# Maximum array length for given apparent velocity

Series Geophysical References Series Problems in Exploration Seismology and their Solutions Lloyd P. Geldart and Robert E. Sheriff 8 253 - 294 http://dx.doi.org/10.1190/1.9781560801733 ISBN 9781560801153 SEG Online Store

## Problem

Reflections in the zone of interest have apparent velocities around 6300 m/s, whereas the velocity just below a uniform LVL is 2100 m/s. If we wish to avoid severe attenuation below 80 Hz when using an array, what is the maximum inline array length?

### Background

The LVL is discussed in problem 4.16. Apparent velocity is defined in problem 4.2d. See problem 8.6 for a discussion of array response. Note that the array length, ${\displaystyle n\Delta x}$, is larger than the distance between the first and last geophones, ${\displaystyle (n-1)\Delta x}$.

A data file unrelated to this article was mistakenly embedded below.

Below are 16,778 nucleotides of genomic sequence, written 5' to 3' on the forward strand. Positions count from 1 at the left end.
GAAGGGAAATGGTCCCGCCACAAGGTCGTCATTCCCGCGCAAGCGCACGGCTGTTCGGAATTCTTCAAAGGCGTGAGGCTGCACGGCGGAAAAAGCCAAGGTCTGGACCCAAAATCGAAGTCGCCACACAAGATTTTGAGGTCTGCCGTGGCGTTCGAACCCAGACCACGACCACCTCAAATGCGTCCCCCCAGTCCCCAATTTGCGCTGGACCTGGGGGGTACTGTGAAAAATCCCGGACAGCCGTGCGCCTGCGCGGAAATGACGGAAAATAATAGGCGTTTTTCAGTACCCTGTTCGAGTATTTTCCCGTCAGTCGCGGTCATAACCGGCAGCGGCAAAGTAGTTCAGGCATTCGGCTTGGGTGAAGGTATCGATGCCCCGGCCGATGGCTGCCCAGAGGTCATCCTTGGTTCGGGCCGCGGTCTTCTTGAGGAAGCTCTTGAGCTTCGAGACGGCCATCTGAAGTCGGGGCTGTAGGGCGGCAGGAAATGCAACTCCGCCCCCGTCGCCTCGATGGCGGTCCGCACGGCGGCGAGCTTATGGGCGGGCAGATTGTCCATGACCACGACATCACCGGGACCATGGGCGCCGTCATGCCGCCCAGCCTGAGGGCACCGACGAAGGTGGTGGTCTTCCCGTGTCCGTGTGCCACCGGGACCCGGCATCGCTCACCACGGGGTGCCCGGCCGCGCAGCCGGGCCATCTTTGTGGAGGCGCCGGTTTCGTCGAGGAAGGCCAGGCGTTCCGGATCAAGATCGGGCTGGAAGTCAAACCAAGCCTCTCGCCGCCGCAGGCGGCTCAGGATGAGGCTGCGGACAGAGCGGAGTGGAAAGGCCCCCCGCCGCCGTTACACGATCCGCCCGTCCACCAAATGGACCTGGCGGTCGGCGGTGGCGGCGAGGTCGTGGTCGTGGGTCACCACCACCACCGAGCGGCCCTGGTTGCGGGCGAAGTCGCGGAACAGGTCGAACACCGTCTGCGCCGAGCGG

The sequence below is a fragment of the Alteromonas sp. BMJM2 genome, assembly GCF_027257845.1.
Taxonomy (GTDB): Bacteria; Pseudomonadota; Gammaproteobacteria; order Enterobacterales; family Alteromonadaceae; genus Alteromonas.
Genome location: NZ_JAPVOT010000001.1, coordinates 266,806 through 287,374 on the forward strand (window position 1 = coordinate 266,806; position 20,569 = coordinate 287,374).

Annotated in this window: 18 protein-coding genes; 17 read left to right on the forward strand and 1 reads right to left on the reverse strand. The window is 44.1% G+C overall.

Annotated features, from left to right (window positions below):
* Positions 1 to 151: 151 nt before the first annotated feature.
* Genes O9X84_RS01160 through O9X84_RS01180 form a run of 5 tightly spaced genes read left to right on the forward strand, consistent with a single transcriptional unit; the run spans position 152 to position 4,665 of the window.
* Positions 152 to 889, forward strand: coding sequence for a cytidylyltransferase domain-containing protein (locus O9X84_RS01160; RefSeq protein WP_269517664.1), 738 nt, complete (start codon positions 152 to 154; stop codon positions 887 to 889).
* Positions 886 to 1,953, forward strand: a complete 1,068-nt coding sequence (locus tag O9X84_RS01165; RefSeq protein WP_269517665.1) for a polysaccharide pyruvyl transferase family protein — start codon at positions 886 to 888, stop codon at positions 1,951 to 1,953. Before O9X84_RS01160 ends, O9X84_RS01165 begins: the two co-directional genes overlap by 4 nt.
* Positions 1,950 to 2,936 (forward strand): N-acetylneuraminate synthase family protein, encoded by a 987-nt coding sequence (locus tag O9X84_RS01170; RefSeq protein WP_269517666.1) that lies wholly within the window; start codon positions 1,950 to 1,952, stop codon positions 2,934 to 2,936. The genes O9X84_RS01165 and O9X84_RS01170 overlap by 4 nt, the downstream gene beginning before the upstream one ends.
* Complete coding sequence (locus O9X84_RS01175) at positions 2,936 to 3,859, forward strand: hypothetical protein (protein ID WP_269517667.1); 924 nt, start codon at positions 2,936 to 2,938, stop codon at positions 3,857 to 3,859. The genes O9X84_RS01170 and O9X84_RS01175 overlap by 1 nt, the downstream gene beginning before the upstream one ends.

### Solution

To avoid deterioration, the response curve for the array length ${\displaystyle n\Delta x}$, where n is the number of geophones and ${\displaystyle \Delta x}$ the geophone interval, must not extend beyond the first null (see Figure 8.6b). Equation (8.6b) shows that the first null occurs when ${\displaystyle n\gamma /2=\pi }$ or ${\displaystyle n=2\pi /\gamma }$, where ${\displaystyle \gamma }$ is the phase difference between adjacent geophones. Problem 8.6a gives ${\displaystyle \gamma =2\pi \left(\Delta x/\lambda \right)\sin \alpha }$, so

 {\displaystyle {\begin{aligned}n&=2\pi /2\pi \left(\Delta x/\lambda \right)\sin \alpha ,\\{\mbox{and }}\qquad \qquad n\Delta x&=\lambda /\sin \alpha =\lambda _{a}=V_{a}/f,\end{aligned}}} (8.5a)

where ${\displaystyle V_{a}=}$ apparent velocity and ${\displaystyle \lambda _{a}=}$ apparent wavelength. Thus.

{\displaystyle {\begin{aligned}n\Delta x=2100/80{\mbox{ m}}=26{\mbox{ m}}.\end{aligned}}}

The geophone interval must not exceed ${\displaystyle \Delta x=26/n}$.